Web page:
Multiple Dimensions of Biological Development: Implications for Kindergarten Readiness Among Young Children in Poverty

Dominic F. Gullo


The purpose of this study was to examine differences in low-socioeconomic (SES) children’s kindergarten readiness reflecting multiple dimensions of their biological development. Independent variables included birth-weight, health status, gender, and kindergarten entry age. Dependent variables included measures of academic achievement, psychomotor development, as well as parents’ and teachers’ ratings of social competence. A low-SES sample of 3,301 boys and 3,208 girls who were enrolled in kindergarten for the first time were drawn from the United States Department of Education Early Childhood Longitudinal Study – class of 1998 – 1999 Kindergarten Cohort data set. Multivariate analyses of variance were performed on the readiness variables to determine differences in performance among children with different biological factors. Results indicated that there were differences among children depending on certain aspects of their biological characteristics, thus indicating that children who reside in poverty are not a homogeneous group who should be viewed and taught as though they were homogeneous in their characteristics. Implications for teaching and future research are suggested.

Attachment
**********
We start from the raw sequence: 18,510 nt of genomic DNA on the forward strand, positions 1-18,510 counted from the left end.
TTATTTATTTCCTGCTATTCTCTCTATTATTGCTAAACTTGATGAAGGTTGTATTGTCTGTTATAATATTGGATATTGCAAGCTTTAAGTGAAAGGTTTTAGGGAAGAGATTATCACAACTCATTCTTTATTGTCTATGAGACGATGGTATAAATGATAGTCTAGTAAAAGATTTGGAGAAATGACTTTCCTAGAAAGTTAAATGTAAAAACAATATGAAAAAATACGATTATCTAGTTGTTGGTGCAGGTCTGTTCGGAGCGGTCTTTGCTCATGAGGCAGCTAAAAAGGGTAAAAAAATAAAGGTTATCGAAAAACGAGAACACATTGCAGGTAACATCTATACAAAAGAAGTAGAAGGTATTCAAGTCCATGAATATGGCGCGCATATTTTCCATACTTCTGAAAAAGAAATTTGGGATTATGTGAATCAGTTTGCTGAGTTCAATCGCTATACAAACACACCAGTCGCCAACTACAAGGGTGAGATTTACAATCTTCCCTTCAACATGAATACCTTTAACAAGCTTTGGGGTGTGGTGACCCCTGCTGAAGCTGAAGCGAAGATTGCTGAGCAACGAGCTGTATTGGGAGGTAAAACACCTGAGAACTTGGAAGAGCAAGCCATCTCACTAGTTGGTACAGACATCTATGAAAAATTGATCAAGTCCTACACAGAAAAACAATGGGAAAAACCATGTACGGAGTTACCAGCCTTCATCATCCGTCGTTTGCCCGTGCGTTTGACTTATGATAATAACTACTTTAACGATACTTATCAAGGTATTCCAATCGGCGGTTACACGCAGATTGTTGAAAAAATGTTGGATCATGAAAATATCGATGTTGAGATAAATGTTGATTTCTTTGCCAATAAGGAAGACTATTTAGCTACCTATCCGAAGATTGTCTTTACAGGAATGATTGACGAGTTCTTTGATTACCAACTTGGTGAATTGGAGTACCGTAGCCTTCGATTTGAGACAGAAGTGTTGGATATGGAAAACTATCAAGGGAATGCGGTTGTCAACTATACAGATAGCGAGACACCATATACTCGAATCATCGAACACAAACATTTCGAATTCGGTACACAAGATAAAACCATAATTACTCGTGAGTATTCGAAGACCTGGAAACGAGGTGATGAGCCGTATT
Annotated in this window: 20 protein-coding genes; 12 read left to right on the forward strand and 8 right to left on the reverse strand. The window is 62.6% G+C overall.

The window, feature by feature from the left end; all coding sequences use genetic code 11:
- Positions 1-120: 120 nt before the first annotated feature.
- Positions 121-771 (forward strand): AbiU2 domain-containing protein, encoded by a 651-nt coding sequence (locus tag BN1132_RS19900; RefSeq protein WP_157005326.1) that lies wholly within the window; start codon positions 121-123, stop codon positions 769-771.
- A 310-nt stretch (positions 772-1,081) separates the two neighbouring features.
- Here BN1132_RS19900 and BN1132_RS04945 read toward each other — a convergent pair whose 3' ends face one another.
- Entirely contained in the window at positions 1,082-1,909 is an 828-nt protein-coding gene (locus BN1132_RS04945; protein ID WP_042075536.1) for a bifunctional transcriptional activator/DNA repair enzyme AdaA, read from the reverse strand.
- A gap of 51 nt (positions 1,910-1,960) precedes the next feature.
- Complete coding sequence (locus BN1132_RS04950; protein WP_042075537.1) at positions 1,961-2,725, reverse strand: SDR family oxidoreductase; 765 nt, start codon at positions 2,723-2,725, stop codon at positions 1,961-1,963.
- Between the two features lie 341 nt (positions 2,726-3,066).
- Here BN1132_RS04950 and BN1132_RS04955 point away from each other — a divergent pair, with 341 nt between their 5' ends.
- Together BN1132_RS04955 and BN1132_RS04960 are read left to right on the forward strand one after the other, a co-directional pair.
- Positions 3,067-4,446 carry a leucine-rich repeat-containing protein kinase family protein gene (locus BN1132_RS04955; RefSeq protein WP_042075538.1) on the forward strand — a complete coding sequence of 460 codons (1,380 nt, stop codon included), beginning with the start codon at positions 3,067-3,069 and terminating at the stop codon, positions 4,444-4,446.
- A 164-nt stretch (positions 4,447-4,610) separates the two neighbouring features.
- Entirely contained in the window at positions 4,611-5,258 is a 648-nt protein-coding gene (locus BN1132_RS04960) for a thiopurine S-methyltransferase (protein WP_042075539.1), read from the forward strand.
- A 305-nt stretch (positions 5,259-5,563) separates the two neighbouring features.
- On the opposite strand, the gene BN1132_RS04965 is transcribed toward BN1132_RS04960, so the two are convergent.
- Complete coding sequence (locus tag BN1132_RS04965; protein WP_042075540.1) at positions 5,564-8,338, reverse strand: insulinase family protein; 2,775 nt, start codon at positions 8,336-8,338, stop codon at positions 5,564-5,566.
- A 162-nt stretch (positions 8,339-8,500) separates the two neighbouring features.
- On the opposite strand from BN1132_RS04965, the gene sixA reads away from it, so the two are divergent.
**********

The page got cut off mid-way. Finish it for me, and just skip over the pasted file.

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Copyright (c) 2014 Dominic F. Gullo

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Journal of Social Science Studies ISSN 2329-9150

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